A local business advisory firm has pegged the value of Malawi Savings Bank (MSB) at about K62 billion and has called for proper pricing of the bank to make sure that government gets value for money if it is sold.
FDH Holdings, the only bidder in government’s offer to sell some of its shares in the bank, is offering to buy 75 percent of MSB for K4.9 billion.
However, Fletcher & Evance, believes the price being offered is well below the true asset value of the bank.
The firm’s Head of Research and Consulting, Handsome M’bwana, said proper valuation of the bank is important as it could determine the share of the bank to be sold to an investor in order to fulfill the requirements of Basel II.
He said his firm decided to do an analysis and estimated value of MSB as a case study aimed at providing an independent opinion of the bank’s value based on the publicly available information which is assumed to be accurate and complete.
“As business analysts, we do not audit, neither did we attempt to confirm this information for accuracy or completeness. The bank’s value is therefore an opinion of the value,” said M’bwana.
He admitted, however, that the actual selling price of the bank would be determined by market dynamics based on what an investor is willing to pay at a particular point in time.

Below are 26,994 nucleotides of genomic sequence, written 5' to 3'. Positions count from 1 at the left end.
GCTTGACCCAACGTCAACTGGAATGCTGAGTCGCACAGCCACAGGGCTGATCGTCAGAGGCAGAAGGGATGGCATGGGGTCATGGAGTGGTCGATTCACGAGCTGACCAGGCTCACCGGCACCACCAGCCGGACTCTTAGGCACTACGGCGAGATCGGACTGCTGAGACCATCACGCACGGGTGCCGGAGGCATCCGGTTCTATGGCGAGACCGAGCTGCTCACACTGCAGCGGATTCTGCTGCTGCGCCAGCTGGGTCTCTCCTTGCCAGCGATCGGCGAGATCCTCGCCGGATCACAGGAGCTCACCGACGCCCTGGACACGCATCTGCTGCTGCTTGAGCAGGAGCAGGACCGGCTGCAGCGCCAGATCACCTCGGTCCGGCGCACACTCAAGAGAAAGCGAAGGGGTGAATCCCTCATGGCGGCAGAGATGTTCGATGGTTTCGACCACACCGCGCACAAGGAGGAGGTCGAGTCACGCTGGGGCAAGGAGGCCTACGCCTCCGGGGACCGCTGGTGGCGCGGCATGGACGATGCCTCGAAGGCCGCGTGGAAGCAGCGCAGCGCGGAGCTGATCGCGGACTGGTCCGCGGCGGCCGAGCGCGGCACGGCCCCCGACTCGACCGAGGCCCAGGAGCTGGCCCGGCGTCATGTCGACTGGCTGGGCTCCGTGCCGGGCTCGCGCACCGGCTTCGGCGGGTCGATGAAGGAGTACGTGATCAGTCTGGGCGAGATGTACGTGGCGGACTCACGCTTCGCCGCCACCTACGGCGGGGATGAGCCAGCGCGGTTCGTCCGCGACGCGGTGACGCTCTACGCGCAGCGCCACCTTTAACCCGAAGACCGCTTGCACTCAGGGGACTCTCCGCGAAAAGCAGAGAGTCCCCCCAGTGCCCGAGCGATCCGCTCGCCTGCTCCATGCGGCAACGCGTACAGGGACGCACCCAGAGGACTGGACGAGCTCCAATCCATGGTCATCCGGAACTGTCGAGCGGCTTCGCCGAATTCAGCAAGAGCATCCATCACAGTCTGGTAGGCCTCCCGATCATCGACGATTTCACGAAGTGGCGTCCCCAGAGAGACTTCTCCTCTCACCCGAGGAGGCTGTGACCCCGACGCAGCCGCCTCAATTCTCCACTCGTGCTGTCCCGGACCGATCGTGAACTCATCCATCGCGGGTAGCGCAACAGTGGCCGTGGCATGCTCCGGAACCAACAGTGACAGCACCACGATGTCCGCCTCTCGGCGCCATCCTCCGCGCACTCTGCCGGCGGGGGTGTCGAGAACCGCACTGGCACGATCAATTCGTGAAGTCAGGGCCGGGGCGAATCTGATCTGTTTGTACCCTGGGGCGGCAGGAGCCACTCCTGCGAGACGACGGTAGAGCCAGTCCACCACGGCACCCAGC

M’bwana claimed that MSB is currently being weighed down by “too many poor assets” as a result of what he calls “government’s manipulation to address political and social objectives”.
“But should this be a reason enough to sell-off at a loss? We believe that the future of MSB should be driven by the best interests of the Malawian taxpayer and the wider economy, not a political timetable,” said M’bwana.
M’bwana also conceded that banks are difficult to value because, among other things, their financial statements have concepts that are confusing and difficult to define, let alone calculate.
“The consequence of this is that, valuation of a bank requires a whole different approach which carries its own set of potential pitfalls that the investor or the user of the report must be aware of,” said M’bwana.
He said banks are also heavily regulated and that changes in regulatory requirements can have significant effect on value.
He, however, called on the government to review the future shape of MSB by looking at all the options, including the case of listing the bank on the Malawi Stock Exchange for many people to have an opportunity of buying shares in the bank.
“Most people believe that this option will be the most effective way of managing risk and getting value” he said.
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